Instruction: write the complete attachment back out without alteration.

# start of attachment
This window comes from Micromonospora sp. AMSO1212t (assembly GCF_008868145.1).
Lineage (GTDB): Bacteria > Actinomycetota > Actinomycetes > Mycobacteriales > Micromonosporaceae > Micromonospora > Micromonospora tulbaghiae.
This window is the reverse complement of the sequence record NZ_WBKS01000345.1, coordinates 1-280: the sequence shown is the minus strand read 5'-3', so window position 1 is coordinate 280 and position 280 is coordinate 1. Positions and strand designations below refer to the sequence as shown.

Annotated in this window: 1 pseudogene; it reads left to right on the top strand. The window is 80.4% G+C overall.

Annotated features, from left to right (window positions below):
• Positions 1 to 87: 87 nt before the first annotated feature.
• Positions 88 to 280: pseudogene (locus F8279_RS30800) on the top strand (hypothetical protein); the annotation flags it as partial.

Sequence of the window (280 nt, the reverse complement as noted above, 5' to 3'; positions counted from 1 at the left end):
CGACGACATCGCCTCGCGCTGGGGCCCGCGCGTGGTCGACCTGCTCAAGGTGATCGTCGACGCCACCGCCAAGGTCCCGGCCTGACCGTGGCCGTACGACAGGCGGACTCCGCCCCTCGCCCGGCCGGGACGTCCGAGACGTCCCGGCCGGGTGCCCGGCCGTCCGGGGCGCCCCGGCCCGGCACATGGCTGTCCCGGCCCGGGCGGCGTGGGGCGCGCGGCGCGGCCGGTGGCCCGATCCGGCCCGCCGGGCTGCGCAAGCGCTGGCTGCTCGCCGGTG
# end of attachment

This window comes from Micromonospora sp. AMSO1212t (assembly GCF_008868145.1).
Lineage (GTDB): Bacteria > Actinomycetota > Actinomycetes > Mycobacteriales > Micromonosporaceae > Micromonospora > Micromonospora tulbaghiae.
This window is the reverse complement of the sequence record NZ_WBKS01000345.1, coordinates 1-280: the sequence shown is the minus strand read 5'-3', so window position 1 is coordinate 280 and position 280 is coordinate 1. Positions and strand designations below refer to the sequence as shown.

Annotated in this window: 1 pseudogene; it reads left to right on the top strand. The window is 80.4% G+C overall.

Annotated features, from left to right (window positions below):
• Positions 1 to 87: 87 nt before the first annotated feature.
• Positions 88 to 280: pseudogene (locus F8279_RS30800) on the top strand (hypothetical protein); the annotation flags it as partial.

Sequence of the window (280 nt, the reverse complement as noted above, 5' to 3'; positions counted from 1 at the left end):
CGACGACATCGCCTCGCGCTGGGGCCCGCGCGTGGTCGACCTGCTCAAGGTGATCGTCGACGCCACCGCCAAGGTCCCGGCCTGACCGTGGCCGTACGACAGGCGGACTCCGCCCCTCGCCCGGCCGGGACGTCCGAGACGTCCCGGCCGGGTGCCCGGCCGTCCGGGGCGCCCCGGCCCGGCACATGGCTGTCCCGGCCCGGGCGGCGTGGGGCGCGCGGCGCGGCCGGTGGCCCGATCCGGCCCGCCGGGCTGCGCAAGCGCTGGCTGCTCGCCGGTG